Five Pacific island nations will start withdrawing from the region's main political forum, according to a joint statement, in the fallout from a fractious leadership vote last week.
The presidents of Nauru, the Federated States of Micronesia (FSM), Kiribati, Marshall Islands, and Palau said an informal agreement to elect a new chief diplomat from their Micronesia sub-region was not honored.
The impending withdrawals from the Pacific Island Forum (PIF) would reduce the number of members to 13 and be dominated by South Pacific nations like Fiji, Papua New Guinea, and regional heavyweights Australia and New Zealand.
"There is no value in participating in an organization that does not respect established agreements, including the gentlemen's agreement on sub-regional rotation," said the statement, sent after a virtual meeting of the Micronesian country leaders on Monday.
Former Cook Islands prime minister Henry Puna won the tightly-contested vote last week to become the forum's new Secretary-General.
Puma defeated Micronesia's Gerald Zackious, the Marshall Islands ambassador to the United States, by nine votes to eight.
PIF chair Kausea Natano, from Tuvalu, said last week the result was a "consensus decision" that followed an agreed process.The dispute represents one of the biggest member revolts in the 50-year history of the forum, which has consistently lobbied larger nations to combat climate change that threatens their low-lying islands.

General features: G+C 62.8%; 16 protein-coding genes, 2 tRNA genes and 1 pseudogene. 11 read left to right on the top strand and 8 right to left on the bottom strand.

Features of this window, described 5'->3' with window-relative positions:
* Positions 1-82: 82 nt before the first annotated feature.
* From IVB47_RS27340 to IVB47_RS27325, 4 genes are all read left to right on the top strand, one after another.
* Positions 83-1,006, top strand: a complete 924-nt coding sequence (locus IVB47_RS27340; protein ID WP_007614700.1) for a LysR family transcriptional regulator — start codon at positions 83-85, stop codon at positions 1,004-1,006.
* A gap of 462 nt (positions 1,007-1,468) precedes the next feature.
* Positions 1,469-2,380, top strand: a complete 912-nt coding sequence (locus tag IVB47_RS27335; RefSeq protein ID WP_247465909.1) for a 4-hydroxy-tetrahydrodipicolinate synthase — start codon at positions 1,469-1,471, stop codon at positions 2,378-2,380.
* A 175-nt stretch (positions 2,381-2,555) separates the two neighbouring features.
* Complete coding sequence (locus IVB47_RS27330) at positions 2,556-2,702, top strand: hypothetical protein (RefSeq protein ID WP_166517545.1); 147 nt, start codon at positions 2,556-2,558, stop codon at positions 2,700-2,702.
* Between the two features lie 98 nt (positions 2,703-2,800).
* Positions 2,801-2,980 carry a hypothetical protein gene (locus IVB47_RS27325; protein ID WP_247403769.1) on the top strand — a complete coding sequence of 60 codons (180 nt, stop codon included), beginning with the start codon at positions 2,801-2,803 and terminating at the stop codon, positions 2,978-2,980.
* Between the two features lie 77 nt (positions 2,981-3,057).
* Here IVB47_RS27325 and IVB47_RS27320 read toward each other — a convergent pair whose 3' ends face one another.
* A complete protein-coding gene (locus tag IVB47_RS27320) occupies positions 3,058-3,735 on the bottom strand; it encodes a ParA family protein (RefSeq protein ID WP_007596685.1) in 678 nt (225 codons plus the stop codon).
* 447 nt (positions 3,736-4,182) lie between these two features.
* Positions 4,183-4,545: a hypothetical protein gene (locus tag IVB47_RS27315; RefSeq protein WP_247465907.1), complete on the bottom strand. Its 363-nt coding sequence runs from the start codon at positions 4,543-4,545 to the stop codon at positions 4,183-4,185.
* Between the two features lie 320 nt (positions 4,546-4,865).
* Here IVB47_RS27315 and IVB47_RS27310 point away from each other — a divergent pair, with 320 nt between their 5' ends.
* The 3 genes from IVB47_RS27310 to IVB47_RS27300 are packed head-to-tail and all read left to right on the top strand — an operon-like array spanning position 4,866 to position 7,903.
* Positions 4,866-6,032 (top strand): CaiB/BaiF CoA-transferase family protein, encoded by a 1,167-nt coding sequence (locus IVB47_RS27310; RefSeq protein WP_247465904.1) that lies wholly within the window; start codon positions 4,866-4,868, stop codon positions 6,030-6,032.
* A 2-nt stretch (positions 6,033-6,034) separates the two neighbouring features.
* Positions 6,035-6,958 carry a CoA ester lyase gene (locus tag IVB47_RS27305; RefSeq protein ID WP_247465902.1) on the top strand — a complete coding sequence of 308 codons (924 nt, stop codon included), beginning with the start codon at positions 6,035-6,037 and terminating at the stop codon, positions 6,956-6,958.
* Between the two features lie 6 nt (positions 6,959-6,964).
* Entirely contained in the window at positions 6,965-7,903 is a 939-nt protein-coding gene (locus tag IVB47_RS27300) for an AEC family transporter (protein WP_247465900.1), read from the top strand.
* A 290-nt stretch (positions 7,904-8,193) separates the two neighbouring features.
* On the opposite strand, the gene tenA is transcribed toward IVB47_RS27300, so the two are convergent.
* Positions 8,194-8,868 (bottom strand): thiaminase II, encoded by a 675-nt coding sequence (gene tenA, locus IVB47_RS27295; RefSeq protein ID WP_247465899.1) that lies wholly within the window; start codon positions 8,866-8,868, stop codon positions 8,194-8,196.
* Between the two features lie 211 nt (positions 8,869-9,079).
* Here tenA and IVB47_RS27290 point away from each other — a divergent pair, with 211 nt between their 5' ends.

Most island nation governments are also facing severe economic headwinds, due to their heavy reliance on international tourism, an industry that abruptly shut last year due to the coronavirus pandemic.
The sparsely populated South Pacific island countries are strategic locations that have in recent years become a battleground for influence between China and the United States and its allies.
The joint letter said that while the five countries would initiate the withdrawal process, the final decision on how to proceed remained with the respective governments.
Anna Powles, senior lecturer in the Centre for Defence and Security Studies at Massey University based in Wellington, said there would likely need to be concessions made in order for any of the Micronesian states to remain with the forum.